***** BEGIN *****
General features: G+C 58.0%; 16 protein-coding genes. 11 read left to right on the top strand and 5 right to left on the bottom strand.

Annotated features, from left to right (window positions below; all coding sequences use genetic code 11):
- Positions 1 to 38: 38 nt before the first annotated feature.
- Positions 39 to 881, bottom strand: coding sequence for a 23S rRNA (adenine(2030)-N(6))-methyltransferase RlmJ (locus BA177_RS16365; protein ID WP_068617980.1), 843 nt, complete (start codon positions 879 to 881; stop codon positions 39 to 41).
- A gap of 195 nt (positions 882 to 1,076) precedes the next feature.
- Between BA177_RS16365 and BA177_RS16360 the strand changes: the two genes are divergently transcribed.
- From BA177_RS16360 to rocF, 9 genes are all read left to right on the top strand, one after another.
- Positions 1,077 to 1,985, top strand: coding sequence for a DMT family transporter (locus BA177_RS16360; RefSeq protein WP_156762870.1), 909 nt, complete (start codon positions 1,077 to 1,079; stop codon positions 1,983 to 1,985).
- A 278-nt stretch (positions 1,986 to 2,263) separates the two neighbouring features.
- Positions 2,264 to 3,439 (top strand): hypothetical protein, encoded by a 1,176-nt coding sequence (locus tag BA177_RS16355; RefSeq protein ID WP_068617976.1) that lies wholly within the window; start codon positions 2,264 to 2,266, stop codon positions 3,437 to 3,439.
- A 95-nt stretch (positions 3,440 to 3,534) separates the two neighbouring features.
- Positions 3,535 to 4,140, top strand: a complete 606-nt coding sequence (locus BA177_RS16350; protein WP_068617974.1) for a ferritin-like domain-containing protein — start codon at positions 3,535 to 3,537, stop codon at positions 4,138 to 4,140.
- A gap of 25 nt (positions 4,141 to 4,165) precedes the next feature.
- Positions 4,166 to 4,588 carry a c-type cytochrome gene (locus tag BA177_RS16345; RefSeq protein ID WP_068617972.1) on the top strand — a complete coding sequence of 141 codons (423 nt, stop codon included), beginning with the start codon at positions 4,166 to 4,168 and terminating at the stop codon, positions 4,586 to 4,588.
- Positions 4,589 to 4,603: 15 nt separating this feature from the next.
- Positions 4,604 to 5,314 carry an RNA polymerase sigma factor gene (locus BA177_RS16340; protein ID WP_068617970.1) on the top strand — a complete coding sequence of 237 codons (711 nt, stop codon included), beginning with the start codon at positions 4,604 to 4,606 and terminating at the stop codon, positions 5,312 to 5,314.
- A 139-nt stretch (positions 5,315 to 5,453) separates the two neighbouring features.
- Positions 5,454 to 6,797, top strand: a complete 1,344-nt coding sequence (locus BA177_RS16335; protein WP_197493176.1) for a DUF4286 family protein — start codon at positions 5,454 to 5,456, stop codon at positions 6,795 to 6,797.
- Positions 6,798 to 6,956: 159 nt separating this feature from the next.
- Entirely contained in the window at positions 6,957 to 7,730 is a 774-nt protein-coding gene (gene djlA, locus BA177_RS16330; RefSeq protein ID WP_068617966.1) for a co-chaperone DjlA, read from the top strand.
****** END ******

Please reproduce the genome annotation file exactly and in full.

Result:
General features: G+C 58.0%; 16 protein-coding genes. 11 read left to right on the top strand and 5 right to left on the bottom strand.

Annotated features, from left to right (window positions below; all coding sequences use genetic code 11):
- Positions 1 to 38: 38 nt before the first annotated feature.
- Positions 39 to 881, bottom strand: coding sequence for a 23S rRNA (adenine(2030)-N(6))-methyltransferase RlmJ (locus BA177_RS16365; protein ID WP_068617980.1), 843 nt, complete (start codon positions 879 to 881; stop codon positions 39 to 41).
- A gap of 195 nt (positions 882 to 1,076) precedes the next feature.
- Between BA177_RS16365 and BA177_RS16360 the strand changes: the two genes are divergently transcribed.
- From BA177_RS16360 to rocF, 9 genes are all read left to right on the top strand, one after another.
- Positions 1,077 to 1,985, top strand: coding sequence for a DMT family transporter (locus BA177_RS16360; RefSeq protein WP_156762870.1), 909 nt, complete (start codon positions 1,077 to 1,079; stop codon positions 1,983 to 1,985).
- A 278-nt stretch (positions 1,986 to 2,263) separates the two neighbouring features.
- Positions 2,264 to 3,439 (top strand): hypothetical protein, encoded by a 1,176-nt coding sequence (locus tag BA177_RS16355; RefSeq protein ID WP_068617976.1) that lies wholly within the window; start codon positions 2,264 to 2,266, stop codon positions 3,437 to 3,439.
- A 95-nt stretch (positions 3,440 to 3,534) separates the two neighbouring features.
- Positions 3,535 to 4,140, top strand: a complete 606-nt coding sequence (locus BA177_RS16350; protein WP_068617974.1) for a ferritin-like domain-containing protein — start codon at positions 3,535 to 3,537, stop codon at positions 4,138 to 4,140.
- A gap of 25 nt (positions 4,141 to 4,165) precedes the next feature.
- Positions 4,166 to 4,588 carry a c-type cytochrome gene (locus tag BA177_RS16345; RefSeq protein ID WP_068617972.1) on the top strand — a complete coding sequence of 141 codons (423 nt, stop codon included), beginning with the start codon at positions 4,166 to 4,168 and terminating at the stop codon, positions 4,586 to 4,588.
- Positions 4,589 to 4,603: 15 nt separating this feature from the next.
- Positions 4,604 to 5,314 carry an RNA polymerase sigma factor gene (locus BA177_RS16340; protein ID WP_068617970.1) on the top strand — a complete coding sequence of 237 codons (711 nt, stop codon included), beginning with the start codon at positions 4,604 to 4,606 and terminating at the stop codon, positions 5,312 to 5,314.
- A 139-nt stretch (positions 5,315 to 5,453) separates the two neighbouring features.
- Positions 5,454 to 6,797, top strand: a complete 1,344-nt coding sequence (locus BA177_RS16335; protein WP_197493176.1) for a DUF4286 family protein — start codon at positions 5,454 to 5,456, stop codon at positions 6,795 to 6,797.
- Positions 6,798 to 6,956: 159 nt separating this feature from the next.
- Entirely contained in the window at positions 6,957 to 7,730 is a 774-nt protein-coding gene (gene djlA, locus BA177_RS16330; RefSeq protein ID WP_068617966.1) for a co-chaperone DjlA, read from the top strand.